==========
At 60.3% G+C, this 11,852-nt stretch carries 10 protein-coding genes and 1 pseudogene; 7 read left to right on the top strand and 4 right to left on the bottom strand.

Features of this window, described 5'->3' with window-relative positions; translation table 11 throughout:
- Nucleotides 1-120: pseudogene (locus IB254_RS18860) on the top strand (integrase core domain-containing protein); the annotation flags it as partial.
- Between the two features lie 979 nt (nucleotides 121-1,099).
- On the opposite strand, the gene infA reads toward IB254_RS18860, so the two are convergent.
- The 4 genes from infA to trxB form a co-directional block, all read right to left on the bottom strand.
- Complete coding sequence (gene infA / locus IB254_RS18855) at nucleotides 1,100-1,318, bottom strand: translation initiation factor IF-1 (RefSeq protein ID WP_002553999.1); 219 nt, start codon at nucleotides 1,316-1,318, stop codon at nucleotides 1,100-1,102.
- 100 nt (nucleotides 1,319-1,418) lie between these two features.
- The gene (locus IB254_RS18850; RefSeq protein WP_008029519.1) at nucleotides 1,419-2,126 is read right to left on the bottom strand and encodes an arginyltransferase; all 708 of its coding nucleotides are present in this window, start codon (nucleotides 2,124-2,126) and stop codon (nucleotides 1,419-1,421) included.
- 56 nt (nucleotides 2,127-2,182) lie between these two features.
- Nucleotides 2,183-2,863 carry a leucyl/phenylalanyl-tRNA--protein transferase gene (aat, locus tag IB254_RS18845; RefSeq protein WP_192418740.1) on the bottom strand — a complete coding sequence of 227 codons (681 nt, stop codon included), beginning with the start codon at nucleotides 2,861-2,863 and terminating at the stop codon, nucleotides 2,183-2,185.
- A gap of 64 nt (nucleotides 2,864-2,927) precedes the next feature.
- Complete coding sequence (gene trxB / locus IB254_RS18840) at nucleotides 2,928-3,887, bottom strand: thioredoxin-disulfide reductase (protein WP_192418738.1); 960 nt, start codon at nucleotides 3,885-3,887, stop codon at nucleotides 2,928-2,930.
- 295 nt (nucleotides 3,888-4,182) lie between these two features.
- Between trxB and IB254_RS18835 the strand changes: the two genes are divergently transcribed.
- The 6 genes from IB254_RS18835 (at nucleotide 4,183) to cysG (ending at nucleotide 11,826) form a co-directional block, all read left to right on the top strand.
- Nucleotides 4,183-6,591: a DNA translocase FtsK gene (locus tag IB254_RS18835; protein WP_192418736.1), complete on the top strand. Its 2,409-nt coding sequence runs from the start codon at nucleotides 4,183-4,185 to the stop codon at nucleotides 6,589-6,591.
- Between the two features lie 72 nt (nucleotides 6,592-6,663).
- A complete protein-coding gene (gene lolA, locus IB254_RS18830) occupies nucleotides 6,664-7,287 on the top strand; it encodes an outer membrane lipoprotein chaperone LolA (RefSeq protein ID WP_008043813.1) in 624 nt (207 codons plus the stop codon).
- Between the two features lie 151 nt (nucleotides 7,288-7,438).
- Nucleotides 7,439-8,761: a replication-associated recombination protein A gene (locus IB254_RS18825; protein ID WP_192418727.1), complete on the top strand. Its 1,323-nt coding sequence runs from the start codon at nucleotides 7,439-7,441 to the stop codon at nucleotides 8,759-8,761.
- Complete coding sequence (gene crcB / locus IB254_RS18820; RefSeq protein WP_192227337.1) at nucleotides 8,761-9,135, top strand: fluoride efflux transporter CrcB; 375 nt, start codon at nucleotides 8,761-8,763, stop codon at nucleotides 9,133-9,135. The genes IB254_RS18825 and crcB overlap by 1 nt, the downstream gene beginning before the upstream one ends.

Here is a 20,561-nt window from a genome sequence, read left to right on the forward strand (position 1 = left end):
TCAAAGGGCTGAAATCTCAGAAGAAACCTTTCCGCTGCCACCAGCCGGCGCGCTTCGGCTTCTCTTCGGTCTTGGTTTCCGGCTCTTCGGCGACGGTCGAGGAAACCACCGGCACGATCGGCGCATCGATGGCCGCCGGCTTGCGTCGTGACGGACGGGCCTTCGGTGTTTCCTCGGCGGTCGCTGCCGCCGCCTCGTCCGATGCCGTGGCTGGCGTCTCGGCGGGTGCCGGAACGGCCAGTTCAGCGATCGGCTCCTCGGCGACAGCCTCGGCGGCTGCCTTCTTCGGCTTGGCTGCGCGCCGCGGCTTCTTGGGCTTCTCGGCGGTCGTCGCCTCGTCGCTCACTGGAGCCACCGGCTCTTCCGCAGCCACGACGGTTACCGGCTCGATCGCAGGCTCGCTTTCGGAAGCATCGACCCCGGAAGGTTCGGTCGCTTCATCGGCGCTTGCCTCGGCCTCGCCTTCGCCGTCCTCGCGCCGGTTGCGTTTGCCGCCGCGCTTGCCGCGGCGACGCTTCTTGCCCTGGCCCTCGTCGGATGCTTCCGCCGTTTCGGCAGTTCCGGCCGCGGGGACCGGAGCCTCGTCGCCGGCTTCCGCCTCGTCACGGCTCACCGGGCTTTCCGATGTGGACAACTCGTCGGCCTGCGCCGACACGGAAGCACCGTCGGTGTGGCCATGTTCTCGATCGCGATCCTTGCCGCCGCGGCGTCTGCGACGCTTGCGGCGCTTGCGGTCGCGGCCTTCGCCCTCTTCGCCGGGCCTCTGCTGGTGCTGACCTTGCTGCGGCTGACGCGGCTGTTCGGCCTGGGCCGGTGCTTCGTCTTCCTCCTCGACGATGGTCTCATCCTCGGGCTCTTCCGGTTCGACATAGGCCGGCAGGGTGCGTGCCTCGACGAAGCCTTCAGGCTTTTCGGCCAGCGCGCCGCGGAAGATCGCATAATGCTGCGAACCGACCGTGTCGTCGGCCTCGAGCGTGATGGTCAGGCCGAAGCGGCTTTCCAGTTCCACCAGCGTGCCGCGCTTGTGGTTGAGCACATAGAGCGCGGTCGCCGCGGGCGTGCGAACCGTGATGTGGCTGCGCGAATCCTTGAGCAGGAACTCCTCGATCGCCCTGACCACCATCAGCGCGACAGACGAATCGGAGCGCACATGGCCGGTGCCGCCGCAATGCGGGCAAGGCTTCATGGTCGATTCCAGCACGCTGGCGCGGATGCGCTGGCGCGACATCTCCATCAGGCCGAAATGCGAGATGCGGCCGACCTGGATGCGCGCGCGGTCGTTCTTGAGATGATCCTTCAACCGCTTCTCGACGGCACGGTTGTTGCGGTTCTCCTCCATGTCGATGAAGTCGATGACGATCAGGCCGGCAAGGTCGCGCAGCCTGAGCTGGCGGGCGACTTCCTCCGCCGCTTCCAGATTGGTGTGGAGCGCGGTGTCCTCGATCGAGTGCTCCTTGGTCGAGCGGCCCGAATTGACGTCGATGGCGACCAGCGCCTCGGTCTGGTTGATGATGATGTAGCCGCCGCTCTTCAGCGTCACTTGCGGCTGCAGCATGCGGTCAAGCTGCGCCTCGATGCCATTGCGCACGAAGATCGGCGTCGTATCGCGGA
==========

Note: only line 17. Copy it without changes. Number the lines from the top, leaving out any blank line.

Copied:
- Nucleotides 4,183-6,591: a DNA translocase FtsK gene (locus tag IB254_RS18835; protein WP_192418736.1), complete on the top strand. Its 2,409-nt coding sequence runs from the start codon at nucleotides 4,183-4,185 to the stop codon at nucleotides 6,589-6,591.